• To remove a resource file, right-click the file and choose Delete.

28.2.3 Working With Resources

Click on a resource file to display its contents.

  • To add an image or another type of binary data, click the Add button.

  • To edit a resource, double-click in the resource field.

    • For strings you can edit an existing value.

    • Double-clicking a binary file opens a file chooser.

28.3 Running i18nDemo

This MIDlet suite demonstrates the JSR 238 Mobile Internationalization API. The MIDlets String Comparator and Formatter show how to sort strings and display numbers appropriately for different locales. The third MIDlet, MicroLexicon, is a small phrase translator that comes in handy if you need to ask for a beer in Prague, Herzliya, Beijing, Milan, or several other locations.


The default fonts for the Java ME SDK do not support Chinese and Japanese. To use these languages, follow these steps before running this demo: 1. Install a True Type font that supports Chinese or Japanese. 2. Modify installdir\toolkit-lib\devices\skin-directory\conf\ to specify that font.

To run a MIDlet, highlight the MIDlet, then use the Launch soft button to run the MIDlet.

String Comparator

The String Comparator MIDlet demonstrates how strings (city names) are sorted differently depending on locale. Launch the MIDlet. Use the Menu soft button to view the menu. Click or Type 2 to select Sort - default, and the list is sorted alphabetically. Click or Type 3 to select Sort - slovak. It's easy to see the difference in the cities that begin with the letter Z, with and without the mark on top. Click Exit to return to the list of MIDlets.


The second MIDlet, Formatter, simply displays times and numbers formatted for different locales. Click next to view all four screens. Click Exit to return to the list of MIDlets.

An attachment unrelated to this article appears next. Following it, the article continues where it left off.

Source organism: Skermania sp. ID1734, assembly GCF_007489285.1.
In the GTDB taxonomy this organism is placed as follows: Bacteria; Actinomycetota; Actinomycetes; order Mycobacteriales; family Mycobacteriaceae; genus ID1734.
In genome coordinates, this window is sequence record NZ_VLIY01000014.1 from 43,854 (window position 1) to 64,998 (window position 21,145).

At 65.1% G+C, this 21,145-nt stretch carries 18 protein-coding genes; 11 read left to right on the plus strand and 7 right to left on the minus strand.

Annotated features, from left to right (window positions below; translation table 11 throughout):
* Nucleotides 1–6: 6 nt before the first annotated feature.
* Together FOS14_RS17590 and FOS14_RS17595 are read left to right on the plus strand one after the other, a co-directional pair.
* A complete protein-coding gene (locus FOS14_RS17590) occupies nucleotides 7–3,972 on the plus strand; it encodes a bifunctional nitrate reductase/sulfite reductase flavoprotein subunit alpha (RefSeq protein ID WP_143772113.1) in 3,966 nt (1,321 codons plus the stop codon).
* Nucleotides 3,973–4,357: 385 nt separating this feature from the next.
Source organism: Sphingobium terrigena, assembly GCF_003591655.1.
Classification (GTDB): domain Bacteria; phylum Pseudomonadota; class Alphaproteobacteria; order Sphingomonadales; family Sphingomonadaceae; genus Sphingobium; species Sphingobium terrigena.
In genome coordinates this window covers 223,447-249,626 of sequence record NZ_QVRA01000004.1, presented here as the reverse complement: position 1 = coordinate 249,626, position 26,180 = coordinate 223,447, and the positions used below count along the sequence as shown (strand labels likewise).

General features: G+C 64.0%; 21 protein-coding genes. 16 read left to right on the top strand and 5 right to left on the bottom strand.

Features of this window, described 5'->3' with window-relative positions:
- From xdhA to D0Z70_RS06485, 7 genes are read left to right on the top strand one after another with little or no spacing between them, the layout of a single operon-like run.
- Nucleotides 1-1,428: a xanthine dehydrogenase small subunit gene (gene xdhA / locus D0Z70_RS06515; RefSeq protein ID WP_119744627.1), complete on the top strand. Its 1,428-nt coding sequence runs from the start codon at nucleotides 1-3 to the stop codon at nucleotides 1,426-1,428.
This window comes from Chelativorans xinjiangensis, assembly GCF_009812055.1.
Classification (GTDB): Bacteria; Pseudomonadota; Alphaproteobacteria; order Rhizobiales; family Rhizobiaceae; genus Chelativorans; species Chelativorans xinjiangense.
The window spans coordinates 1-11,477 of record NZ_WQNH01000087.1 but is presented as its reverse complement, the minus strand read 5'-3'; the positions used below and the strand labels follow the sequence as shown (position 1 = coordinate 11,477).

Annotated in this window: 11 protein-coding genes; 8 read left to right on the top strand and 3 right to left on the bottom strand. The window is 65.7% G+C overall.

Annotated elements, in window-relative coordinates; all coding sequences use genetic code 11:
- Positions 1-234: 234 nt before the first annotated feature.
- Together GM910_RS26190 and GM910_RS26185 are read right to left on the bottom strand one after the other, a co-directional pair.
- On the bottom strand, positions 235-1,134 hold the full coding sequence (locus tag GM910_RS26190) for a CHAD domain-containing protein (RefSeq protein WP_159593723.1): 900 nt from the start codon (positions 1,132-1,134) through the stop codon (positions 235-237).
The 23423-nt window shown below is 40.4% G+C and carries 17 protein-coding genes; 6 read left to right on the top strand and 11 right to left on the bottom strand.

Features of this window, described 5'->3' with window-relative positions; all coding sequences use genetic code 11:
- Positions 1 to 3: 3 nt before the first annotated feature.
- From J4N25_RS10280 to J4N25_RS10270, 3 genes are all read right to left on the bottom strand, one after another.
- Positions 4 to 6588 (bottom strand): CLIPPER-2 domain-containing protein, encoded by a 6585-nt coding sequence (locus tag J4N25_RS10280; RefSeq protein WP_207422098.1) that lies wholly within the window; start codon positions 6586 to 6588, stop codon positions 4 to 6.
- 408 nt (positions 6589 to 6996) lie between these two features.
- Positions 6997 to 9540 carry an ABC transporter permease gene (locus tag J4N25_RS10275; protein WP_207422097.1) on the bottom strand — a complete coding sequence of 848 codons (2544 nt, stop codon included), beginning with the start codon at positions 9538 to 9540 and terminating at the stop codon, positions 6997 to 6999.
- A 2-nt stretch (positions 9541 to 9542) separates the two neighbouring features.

The final MIDlet, MicroLexicon, translates phrases from one language to another language. To set the source language, follow the steps in Section 28.1, "Setting the Emulator's Locale".

To select the target language from the list, use the navigation arrows to highlight Choose Language. Click the Select button to view the language drop down. Use the navigation arrows to choose a language and then click Select. Click the Next soft button.

MicroLexicon displays a list of phrases. Highlight one and press the Select button on the emulator.

MicroLexicon displays the flag of the target language and the translated phrase.

MicroLexicon is powered by MIDlet resources. To understand how you can use the Java ME SDK to localize an application, choose Tools > Internationalization > Java ME Internationalization Resources Manager. All the resources, both text and images, used by MicroLexicon, appear. You can edit the resources and run MicroLexicon again to see what happens.

Description of i18n-resources-manager.gif follows
Description of the illustration i18n-resources-manager.gif

To practice creating and editing resources, see Section 28.2.2, "Working With Resource Files".

The resources are stored in the project's JAR file.